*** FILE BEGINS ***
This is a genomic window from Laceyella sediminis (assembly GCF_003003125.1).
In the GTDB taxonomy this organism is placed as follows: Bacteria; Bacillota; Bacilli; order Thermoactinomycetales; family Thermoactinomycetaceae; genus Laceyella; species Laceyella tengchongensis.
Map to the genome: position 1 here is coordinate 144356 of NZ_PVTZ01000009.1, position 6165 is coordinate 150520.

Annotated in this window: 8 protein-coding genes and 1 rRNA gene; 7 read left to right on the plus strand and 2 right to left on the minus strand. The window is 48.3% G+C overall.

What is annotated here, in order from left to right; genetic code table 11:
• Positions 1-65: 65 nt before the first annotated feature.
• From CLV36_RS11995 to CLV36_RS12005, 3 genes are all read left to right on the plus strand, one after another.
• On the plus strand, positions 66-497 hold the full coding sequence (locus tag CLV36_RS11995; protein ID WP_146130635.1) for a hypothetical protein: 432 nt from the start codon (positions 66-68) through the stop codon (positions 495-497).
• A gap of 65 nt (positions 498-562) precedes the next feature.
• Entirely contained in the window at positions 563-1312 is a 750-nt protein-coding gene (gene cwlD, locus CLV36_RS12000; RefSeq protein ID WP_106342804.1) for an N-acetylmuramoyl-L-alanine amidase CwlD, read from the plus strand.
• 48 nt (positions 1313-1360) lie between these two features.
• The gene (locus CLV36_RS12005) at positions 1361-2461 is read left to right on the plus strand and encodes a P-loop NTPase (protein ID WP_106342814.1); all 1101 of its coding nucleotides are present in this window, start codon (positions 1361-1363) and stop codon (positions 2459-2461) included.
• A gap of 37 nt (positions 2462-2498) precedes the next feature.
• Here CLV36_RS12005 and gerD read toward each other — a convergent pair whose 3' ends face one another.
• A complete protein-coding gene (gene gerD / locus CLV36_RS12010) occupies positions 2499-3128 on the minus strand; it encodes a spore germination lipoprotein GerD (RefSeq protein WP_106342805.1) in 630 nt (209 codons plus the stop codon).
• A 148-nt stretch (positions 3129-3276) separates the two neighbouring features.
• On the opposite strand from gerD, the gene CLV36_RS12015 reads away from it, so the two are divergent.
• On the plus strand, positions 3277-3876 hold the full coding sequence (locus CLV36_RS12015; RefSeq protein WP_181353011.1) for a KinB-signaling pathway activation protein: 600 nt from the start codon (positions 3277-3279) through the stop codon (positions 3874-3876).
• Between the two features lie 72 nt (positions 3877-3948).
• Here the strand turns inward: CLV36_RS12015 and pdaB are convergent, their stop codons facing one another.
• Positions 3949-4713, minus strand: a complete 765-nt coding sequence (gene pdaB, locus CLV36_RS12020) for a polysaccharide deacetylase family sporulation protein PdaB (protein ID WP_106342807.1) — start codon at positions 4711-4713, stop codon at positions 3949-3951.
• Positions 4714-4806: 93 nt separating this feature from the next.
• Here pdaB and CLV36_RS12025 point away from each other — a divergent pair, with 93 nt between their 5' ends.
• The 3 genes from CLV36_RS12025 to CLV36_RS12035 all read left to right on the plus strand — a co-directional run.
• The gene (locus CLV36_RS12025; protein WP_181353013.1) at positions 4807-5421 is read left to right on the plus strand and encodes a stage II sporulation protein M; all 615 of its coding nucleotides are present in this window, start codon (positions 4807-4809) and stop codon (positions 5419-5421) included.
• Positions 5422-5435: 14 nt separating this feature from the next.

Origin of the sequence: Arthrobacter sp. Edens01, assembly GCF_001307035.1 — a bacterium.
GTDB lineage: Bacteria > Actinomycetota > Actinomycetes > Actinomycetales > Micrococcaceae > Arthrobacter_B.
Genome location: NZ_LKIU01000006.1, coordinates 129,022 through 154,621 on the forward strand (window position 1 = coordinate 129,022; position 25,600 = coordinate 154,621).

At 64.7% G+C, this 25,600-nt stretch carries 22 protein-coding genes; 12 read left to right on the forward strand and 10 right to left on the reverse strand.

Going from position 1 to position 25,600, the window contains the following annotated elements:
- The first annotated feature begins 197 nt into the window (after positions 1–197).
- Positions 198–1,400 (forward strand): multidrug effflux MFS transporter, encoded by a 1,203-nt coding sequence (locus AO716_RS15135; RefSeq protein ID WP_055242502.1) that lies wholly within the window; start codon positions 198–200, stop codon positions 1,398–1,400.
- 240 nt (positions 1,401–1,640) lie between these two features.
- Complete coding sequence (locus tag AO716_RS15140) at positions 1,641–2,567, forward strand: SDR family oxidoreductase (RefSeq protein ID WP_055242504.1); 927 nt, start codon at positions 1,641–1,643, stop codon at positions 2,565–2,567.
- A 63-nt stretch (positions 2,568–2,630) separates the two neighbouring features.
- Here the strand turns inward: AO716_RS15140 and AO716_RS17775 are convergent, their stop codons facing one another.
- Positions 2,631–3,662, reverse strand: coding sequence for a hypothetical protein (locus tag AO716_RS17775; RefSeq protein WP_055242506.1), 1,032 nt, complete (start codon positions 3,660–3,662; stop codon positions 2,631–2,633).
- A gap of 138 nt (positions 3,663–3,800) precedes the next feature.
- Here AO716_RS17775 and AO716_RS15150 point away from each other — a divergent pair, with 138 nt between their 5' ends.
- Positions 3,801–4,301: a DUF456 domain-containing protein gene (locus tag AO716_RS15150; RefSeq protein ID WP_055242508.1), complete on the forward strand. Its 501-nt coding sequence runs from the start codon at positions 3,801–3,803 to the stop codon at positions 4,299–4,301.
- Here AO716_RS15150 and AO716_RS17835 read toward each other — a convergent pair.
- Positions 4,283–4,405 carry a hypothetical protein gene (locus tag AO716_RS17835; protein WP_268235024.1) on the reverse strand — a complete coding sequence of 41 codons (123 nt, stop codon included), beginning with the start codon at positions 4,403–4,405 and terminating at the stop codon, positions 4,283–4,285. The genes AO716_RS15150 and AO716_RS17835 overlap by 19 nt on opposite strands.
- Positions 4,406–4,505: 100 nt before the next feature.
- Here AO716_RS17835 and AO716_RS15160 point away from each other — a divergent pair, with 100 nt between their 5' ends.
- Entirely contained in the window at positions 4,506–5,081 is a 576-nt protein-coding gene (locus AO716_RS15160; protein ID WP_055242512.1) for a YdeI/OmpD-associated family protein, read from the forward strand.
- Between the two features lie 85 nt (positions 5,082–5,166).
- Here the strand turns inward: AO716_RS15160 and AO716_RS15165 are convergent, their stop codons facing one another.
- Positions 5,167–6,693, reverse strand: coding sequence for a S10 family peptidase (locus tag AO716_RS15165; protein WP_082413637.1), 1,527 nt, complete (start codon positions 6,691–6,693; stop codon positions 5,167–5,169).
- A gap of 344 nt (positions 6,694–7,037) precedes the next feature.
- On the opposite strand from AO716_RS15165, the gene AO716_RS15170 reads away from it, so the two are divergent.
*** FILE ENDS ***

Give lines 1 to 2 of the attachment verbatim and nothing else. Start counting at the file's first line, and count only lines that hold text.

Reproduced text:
This is a genomic window from Laceyella sediminis (assembly GCF_003003125.1).
In the GTDB taxonomy this organism is placed as follows: Bacteria; Bacillota; Bacilli; order Thermoactinomycetales; family Thermoactinomycetaceae; genus Laceyella; species Laceyella tengchongensis.